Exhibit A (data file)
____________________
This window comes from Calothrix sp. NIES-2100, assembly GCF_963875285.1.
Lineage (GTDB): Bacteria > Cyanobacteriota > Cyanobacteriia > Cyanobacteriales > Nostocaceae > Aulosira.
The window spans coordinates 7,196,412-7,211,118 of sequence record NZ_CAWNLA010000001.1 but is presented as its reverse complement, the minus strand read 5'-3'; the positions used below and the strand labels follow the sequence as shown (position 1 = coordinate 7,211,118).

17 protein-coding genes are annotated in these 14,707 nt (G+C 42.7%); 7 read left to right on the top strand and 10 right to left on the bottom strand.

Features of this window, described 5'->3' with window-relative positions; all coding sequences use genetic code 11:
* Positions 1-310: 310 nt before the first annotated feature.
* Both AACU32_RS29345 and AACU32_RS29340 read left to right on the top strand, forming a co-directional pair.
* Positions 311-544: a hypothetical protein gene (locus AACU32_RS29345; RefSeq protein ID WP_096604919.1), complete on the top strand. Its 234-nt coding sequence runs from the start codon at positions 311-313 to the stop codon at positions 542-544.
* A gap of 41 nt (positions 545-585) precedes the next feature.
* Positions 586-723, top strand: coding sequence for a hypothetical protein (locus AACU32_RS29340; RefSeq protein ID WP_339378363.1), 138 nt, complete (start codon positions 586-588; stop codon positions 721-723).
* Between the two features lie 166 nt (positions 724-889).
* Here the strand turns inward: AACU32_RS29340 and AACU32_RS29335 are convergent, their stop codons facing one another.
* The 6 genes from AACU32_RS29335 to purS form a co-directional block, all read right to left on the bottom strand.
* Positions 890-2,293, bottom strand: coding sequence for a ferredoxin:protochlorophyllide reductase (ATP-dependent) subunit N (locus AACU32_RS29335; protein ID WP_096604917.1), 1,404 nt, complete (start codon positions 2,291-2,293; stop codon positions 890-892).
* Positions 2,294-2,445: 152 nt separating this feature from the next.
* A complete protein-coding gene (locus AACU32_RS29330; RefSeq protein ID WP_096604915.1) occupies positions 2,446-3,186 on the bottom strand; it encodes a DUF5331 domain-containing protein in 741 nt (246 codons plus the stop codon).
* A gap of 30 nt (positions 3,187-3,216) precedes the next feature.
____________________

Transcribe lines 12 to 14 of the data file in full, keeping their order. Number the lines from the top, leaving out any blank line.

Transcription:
* Here the strand turns inward: AACU32_RS29340 and AACU32_RS29335 are convergent, their stop codons facing one another.
* The 6 genes from AACU32_RS29335 to purS form a co-directional block, all read right to left on the bottom strand.
* Positions 890-2,293, bottom strand: coding sequence for a ferredoxin:protochlorophyllide reductase (ATP-dependent) subunit N (locus AACU32_RS29335; protein ID WP_096604917.1), 1,404 nt, complete (start codon positions 2,291-2,293; stop codon positions 890-892).